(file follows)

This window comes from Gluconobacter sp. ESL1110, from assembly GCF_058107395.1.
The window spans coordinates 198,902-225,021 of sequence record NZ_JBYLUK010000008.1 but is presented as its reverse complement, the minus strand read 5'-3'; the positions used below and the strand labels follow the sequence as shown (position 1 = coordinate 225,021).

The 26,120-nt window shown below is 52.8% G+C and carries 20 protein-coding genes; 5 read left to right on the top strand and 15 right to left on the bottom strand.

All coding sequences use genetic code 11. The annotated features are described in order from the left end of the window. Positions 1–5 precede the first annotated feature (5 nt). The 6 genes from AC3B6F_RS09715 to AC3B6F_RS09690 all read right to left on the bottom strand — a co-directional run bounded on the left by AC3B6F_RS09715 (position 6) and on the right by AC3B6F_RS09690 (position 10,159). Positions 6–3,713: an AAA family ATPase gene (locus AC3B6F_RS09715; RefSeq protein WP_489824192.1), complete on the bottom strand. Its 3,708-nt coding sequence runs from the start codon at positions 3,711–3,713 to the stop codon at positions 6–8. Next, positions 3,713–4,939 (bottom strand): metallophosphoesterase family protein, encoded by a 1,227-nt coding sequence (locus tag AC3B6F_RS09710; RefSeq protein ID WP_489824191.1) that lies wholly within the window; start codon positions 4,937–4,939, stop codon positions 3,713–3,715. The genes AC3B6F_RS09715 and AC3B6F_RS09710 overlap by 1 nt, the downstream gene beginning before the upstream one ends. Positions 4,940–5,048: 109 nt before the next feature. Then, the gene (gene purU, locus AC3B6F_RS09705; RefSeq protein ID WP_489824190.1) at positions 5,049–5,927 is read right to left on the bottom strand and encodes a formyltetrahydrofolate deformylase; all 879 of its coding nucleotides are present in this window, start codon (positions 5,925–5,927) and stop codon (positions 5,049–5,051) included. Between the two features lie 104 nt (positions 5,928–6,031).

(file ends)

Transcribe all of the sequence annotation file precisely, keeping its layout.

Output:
This window comes from Gluconobacter sp. ESL1110, from assembly GCF_058107395.1.
The window spans coordinates 198,902-225,021 of sequence record NZ_JBYLUK010000008.1 but is presented as its reverse complement, the minus strand read 5'-3'; the positions used below and the strand labels follow the sequence as shown (position 1 = coordinate 225,021).

The 26,120-nt window shown below is 52.8% G+C and carries 20 protein-coding genes; 5 read left to right on the top strand and 15 right to left on the bottom strand.

All coding sequences use genetic code 11. The annotated features are described in order from the left end of the window. Positions 1–5 precede the first annotated feature (5 nt). The 6 genes from AC3B6F_RS09715 to AC3B6F_RS09690 all read right to left on the bottom strand — a co-directional run bounded on the left by AC3B6F_RS09715 (position 6) and on the right by AC3B6F_RS09690 (position 10,159). Positions 6–3,713: an AAA family ATPase gene (locus AC3B6F_RS09715; RefSeq protein WP_489824192.1), complete on the bottom strand. Its 3,708-nt coding sequence runs from the start codon at positions 3,711–3,713 to the stop codon at positions 6–8. Next, positions 3,713–4,939 (bottom strand): metallophosphoesterase family protein, encoded by a 1,227-nt coding sequence (locus tag AC3B6F_RS09710; RefSeq protein ID WP_489824191.1) that lies wholly within the window; start codon positions 4,937–4,939, stop codon positions 3,713–3,715. The genes AC3B6F_RS09715 and AC3B6F_RS09710 overlap by 1 nt, the downstream gene beginning before the upstream one ends. Positions 4,940–5,048: 109 nt before the next feature. Then, the gene (gene purU, locus AC3B6F_RS09705; RefSeq protein ID WP_489824190.1) at positions 5,049–5,927 is read right to left on the bottom strand and encodes a formyltetrahydrofolate deformylase; all 879 of its coding nucleotides are present in this window, start codon (positions 5,925–5,927) and stop codon (positions 5,049–5,051) included. Between the two features lie 104 nt (positions 5,928–6,031).